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Doris writes a weekly column for LaGaceta, the nation's only trilingual newspaper, which has pages in English, Spanish, and Italian.  Begun in 1922 for Tampa's immigrant community, it continues to thrive more than a century later.  Her column is titled "In Context," as it aims to put contemporary issues in the context of the past.

Quitting a Quorum

Did you see the item about the radical Republican lawmakers in Oregon who left the state so that the legislature would not have a quorum?  This is the tactic of little boys who take their marbles and run rather than finish a game they are going to lose.  The Oregon guys probably were surprised when the Democratic governor – the state's third woman in that office -- sent law enforcement to round them up to do their lawful duty.  This is outrageous behavior on the part of elected officials who have taken an oath of office, but it has happened before. 


When the 19th Amendment that granted full voting rights to women in every state was up for ratification during the long, hot summer of 1920, Tennessee clearly was on the verge of becoming the last necessary state.  Conservative businessmen, especially liquor lobbyists, played every trick in the playbook to keep that from happening -- including wiretapping phones in the Nashville hotel where feminist leaders were staying.  When that proved futile, a handful of their puppets in the legislature holed up for more than a week in Decatur, Alabama, intending to prevent a quorum back in Tennessee.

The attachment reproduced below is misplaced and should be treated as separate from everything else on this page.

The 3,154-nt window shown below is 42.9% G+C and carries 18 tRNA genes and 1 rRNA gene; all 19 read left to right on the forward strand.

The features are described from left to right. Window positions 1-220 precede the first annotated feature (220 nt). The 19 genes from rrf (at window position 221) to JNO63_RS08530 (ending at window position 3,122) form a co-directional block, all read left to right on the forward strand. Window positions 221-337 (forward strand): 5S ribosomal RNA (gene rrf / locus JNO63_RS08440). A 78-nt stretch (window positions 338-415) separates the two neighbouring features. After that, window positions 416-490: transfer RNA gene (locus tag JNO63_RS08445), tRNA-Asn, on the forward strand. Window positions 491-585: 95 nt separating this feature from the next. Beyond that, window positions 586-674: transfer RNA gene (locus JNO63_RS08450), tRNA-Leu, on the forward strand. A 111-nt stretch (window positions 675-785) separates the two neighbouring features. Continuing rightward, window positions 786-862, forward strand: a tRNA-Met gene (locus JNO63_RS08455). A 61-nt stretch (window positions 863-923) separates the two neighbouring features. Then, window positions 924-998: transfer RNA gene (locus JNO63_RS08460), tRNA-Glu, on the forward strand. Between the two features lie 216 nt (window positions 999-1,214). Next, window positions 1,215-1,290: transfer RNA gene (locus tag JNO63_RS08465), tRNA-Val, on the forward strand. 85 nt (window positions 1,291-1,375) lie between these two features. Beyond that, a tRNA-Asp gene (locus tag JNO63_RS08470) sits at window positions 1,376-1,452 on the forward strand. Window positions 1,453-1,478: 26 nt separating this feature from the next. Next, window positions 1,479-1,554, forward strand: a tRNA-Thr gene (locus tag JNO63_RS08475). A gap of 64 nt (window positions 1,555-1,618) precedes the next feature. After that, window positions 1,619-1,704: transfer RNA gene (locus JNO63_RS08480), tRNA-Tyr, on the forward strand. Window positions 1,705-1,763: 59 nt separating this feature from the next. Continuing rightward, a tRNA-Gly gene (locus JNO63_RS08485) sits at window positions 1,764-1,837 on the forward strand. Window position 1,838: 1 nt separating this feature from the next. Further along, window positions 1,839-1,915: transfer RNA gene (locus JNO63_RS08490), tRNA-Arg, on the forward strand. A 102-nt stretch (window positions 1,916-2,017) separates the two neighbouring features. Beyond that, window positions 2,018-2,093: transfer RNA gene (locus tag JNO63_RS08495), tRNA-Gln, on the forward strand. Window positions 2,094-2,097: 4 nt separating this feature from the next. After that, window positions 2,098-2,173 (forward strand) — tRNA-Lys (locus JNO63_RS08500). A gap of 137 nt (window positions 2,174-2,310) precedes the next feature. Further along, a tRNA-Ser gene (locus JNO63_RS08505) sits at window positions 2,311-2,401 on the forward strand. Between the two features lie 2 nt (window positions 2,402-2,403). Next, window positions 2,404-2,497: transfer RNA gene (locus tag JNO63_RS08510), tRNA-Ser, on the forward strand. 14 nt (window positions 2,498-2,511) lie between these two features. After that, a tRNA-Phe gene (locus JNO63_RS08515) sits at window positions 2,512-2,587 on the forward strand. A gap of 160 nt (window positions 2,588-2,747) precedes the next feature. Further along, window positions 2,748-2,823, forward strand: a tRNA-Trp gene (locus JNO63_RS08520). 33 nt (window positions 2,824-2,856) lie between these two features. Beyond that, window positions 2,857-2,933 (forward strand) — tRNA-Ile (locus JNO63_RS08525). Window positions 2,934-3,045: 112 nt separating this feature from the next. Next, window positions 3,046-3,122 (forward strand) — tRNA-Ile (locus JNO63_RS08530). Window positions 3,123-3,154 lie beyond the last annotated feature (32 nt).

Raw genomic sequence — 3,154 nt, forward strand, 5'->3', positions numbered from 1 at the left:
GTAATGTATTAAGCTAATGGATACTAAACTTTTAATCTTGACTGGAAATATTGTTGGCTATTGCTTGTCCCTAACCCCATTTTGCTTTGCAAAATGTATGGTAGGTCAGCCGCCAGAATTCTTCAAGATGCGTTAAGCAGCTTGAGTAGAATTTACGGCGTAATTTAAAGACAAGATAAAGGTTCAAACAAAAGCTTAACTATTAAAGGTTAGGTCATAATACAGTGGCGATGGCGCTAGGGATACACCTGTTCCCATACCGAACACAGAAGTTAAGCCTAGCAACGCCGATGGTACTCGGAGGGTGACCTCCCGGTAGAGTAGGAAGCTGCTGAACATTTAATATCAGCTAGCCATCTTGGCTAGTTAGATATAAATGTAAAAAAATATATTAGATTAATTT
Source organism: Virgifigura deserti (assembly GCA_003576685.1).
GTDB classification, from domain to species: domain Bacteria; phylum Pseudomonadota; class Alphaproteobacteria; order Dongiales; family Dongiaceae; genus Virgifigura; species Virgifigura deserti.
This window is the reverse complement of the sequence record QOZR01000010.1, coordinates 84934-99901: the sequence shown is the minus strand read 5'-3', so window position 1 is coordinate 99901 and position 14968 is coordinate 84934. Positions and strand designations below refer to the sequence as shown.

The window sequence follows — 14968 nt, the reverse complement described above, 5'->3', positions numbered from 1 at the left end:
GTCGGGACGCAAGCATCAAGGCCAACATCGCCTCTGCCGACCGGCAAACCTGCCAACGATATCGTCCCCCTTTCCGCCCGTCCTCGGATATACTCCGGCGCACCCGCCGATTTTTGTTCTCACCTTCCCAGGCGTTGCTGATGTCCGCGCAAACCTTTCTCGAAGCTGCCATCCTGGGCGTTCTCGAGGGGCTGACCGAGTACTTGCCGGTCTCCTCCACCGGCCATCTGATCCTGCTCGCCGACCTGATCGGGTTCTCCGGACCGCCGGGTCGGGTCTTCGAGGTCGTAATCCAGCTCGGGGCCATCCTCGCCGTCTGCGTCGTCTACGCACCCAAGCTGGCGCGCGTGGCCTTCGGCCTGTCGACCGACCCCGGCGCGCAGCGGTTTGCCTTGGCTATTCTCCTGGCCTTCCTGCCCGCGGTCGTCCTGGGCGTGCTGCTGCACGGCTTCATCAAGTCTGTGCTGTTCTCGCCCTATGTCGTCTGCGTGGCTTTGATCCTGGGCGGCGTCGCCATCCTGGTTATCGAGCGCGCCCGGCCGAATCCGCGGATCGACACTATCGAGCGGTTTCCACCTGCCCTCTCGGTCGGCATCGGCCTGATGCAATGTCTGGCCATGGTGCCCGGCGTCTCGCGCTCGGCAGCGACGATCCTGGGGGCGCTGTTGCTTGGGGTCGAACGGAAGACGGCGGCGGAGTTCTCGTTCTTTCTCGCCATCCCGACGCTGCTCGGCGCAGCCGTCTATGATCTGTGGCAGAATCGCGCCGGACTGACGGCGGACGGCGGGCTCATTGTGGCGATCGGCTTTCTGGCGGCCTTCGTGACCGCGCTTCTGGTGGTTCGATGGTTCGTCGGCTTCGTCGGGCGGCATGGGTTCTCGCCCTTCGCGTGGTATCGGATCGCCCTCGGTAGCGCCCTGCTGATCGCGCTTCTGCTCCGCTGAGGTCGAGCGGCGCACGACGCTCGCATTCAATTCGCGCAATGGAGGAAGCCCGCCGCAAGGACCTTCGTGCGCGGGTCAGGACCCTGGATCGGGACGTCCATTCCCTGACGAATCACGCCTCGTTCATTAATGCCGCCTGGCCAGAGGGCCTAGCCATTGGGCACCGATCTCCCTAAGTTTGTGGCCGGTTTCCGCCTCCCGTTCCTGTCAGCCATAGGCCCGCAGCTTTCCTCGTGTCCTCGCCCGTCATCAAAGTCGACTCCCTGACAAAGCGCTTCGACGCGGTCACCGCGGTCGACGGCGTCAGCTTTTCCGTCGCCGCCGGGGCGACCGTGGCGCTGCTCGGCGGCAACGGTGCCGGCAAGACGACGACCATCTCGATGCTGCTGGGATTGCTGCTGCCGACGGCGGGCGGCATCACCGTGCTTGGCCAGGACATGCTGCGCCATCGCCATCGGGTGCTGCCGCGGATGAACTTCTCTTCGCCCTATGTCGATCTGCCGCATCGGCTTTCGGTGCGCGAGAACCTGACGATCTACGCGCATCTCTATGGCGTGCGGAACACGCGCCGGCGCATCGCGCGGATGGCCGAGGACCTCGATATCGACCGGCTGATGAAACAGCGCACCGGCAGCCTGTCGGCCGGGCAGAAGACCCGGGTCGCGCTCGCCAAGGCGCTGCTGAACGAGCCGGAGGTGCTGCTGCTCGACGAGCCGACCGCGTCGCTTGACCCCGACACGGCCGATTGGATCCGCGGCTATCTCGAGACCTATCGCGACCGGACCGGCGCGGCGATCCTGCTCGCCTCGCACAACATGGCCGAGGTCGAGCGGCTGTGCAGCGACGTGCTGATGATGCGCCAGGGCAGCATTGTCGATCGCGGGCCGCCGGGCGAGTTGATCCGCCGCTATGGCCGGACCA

It backfired:  the governor and other legislators took matters into their own hands, got one crucial young Republican to switch his vote, and sent the amendment off to Washington.  That's how we got our rights, sisters, and you can expect more details on this as we head to the centennial on August 26th next year.  People already are talking about this, so I plan to remind you regularly of important steps along the way.  I'll begin by catching up with June, motivated by Debbie Katt, the Democratic legislative candidate for Valrico last year.  She asked me to clarify what she was hearing on the news about the significance of June 4th.  Here goes:


Being the First


Women's right to vote was a major issue in the 1918 mid-term elections, and Senate President Henry Cabot Lodge did everything he could to slow momentum.  The equivalent of a stubborn Mitch McConnell, Lodge finally let the 19th Amendment out of Congress to go to the states for ratification on June 4, 1919.  A Republican from Massachusetts, he knew it would pass the Senate by the constitutionally required 2/3 majority, so he held it up until most legislatures adjourned their spring terms, hoping to hamper ratifications. 


Florida Governor Sidney Catts learned about the Senate passage from the Associated Press, not from official channels, and he asked the legislature to ratify before its scheduled adjournment the next day.  Our feminist leaders, however, did not trust the legislators, and fearing a nationally publicized loss immediately out of the starting gate, they did not press for a vote.  Like schoolboys let out on vacation, Florida legislators went home.